You can view a sample letter on the Chartered Institute of Taxation (CIOT) website. There is no legal obligation to respond to the letter and questionnaire. However, responding will enable HMRC to help you to get things right going forward. It is important that you answer the questions correctly to the best of your knowledge. So, for example, you should be able to provide accurate answers in relation to the questions that request your personal details. You may not know the answer to all of the questions about the landlord / owner of the property, however. If you do not know the answer, you should reply “not known”.
If you are unable to complete the questionnaire fully, an alternative would be to write a letter to HMRC setting out the information that you do know.
If you need assistance completing the questionnaire, one option is to call the helpline number provided on the letter: 03000 554 444.
What will HMRC do if I do not reply to the letter?
As noted above, there is no legal obligation to respond to the letter. If you do not respond, HMRC are likely to register the property for a tax charge and issue a tax determination to the landlord. This is not a tax liability for you, the tenant.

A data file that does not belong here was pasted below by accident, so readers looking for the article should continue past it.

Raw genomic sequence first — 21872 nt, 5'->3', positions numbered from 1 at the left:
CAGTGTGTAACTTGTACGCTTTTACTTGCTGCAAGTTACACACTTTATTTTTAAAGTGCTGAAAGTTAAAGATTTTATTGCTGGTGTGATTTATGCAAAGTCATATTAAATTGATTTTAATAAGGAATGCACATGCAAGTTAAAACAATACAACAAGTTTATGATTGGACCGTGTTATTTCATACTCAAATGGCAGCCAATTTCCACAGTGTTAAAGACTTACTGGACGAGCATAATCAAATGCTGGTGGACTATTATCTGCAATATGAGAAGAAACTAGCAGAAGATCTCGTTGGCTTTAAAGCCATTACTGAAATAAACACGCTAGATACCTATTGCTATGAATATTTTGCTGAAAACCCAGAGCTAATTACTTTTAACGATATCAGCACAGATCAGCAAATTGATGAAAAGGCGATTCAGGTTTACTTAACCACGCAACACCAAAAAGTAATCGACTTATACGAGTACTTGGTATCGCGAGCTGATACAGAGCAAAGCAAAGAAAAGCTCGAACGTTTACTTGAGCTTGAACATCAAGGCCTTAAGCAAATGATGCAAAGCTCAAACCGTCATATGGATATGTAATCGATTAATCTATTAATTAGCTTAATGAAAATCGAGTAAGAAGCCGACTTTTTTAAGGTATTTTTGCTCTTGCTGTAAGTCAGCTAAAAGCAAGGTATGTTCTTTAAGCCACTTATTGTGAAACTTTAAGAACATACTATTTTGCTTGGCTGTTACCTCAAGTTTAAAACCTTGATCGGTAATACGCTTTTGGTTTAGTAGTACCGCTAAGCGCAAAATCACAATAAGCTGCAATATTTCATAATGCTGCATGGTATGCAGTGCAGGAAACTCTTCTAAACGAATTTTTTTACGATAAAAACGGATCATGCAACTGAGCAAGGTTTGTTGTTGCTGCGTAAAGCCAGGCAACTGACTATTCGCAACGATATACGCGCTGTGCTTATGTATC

The letter mentions penalties; what does this mean for me?
The penalties relate to obligations under the non-resident landlord scheme, not to whether or not you reply to the letter.
HMRC will only charge a penalty if you are required to deduct tax and have chosen not to deduct tax at the right time, or have neglected to do so (see below about this obligation). This means that if you have failed to deduct tax through a genuine mistake, HMRC will not charge a penalty. Although ignorance of the rules is not generally an acceptable excuse, if you genuinely were not aware of the residence status of your landlord or even the true identity of your landlord, then HMRC should generally accept that the error is genuine.
What is the non-resident landlord scheme?
This applies to landlords that are not UK resident – they have to pay UK tax on income they get from letting out property in the UK. The way in which this tax is collected is called the non-resident landlord (NRL) scheme. Under the NRL scheme, either the letting agent or (if there is no agent) the tenant pays the tax to HMRC.